By Katie Anderson.
Last October, I began serving a Montana Energy Corps term at Home ReSource as a Zero Waste Educator & Planner. This year, under the leadership of Superintendent Mark Thane, Home ReSource and the Missoula County Public Schools are partnering to create a district-wide Zero Waste Plan. While much of the nitty-gritty planning is yet to come, I have begun identifying local opportunities to reduce school food waste and keep leftovers out of the landfill.
The Missoula Food Bank collects unsellable foods from grocery stores and similar businesses to donate to its clients. Its Food Circle Program goes one step further. Volunteers collect prepared, perishable food items from commercial establishments and bring them to the food bank. They then repackage the items into frozen single-portion meals and make them available to food bank clients. In 2016, Food Bank volunteers rescued over 48,000 pounds of food! Kelli Hess, the food bank’s Programs and Operations Director, is excited to get a second delivery truck this winter. The food rescue programs are nearly at capacity with one truck—perhaps the local schools could meet the capacity of a second!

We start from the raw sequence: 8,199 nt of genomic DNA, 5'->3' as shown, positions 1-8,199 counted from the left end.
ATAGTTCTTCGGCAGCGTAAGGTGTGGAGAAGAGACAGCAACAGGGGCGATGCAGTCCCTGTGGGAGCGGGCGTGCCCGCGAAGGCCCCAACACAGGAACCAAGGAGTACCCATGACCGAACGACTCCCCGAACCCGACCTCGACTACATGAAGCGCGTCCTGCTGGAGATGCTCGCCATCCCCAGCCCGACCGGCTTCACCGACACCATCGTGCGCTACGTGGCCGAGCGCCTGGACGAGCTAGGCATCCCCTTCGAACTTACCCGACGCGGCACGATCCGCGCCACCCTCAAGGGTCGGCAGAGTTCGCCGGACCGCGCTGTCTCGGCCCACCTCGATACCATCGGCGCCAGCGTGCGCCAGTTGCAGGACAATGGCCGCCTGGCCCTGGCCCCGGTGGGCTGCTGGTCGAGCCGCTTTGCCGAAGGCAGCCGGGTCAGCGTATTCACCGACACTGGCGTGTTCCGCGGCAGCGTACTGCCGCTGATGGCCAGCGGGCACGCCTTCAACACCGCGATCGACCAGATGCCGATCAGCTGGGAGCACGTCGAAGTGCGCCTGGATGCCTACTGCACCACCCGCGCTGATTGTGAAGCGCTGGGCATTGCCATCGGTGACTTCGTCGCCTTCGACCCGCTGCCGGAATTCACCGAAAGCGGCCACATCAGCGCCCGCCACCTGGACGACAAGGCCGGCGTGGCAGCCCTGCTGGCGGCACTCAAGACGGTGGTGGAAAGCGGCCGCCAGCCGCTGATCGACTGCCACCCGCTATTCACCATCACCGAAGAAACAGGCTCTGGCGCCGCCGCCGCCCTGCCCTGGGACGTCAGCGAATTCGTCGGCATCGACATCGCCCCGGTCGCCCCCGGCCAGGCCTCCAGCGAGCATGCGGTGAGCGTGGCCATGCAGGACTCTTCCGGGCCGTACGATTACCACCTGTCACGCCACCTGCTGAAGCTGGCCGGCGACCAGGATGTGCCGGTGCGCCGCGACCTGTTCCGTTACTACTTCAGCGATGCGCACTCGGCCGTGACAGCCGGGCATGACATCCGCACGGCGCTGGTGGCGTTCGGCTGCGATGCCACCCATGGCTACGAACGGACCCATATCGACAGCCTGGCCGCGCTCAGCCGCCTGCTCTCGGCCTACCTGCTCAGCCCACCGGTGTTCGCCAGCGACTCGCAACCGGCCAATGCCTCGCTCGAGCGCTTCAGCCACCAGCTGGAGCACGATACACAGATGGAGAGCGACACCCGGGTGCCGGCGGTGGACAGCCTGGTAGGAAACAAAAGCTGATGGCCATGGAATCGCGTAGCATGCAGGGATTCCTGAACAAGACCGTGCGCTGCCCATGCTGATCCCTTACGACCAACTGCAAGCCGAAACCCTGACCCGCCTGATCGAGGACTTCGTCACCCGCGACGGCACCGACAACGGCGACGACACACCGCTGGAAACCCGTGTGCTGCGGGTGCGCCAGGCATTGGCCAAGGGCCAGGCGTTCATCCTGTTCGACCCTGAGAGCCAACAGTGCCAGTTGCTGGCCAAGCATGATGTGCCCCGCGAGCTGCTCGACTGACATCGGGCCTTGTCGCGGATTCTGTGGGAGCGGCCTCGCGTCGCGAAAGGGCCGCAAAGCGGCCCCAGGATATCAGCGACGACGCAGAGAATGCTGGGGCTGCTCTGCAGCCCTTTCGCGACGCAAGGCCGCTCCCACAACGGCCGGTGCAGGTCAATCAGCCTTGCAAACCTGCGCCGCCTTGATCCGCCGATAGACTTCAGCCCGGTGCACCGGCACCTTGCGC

The importance of food waste reduction is not lost on students in the community. UM students Mason Dow and Willem Morris began taking action last year. Their program, Feeding the 406, rescues cafeteria food from Big Sky and Sentinel high schools and donates it to the Poverello Center. The food items are provided as a supplement to the center’s regular meals. Last year, the two students collected over 1,000 pounds of food! Though Willem was not on campus this past fall when we spoke, Mason continues the food pickups. He hopes to make the program self-sustaining in the years ahead with the support of high school students. In the meantime, Feeding the 406 will continue reducing high schools’ food waste one lunchtime pickup at a time!
As we at Home ReSource enter into the early stages of planning with MCPS for a Zero Waste school district, our efforts will be well-served to focus on reducing wasted food from kitchens and cafeterias by rescuing what we can and composting the rest. No one objects to “easy wins” with big payoffs, and donating excess prepared school food to people in need appears to be just that.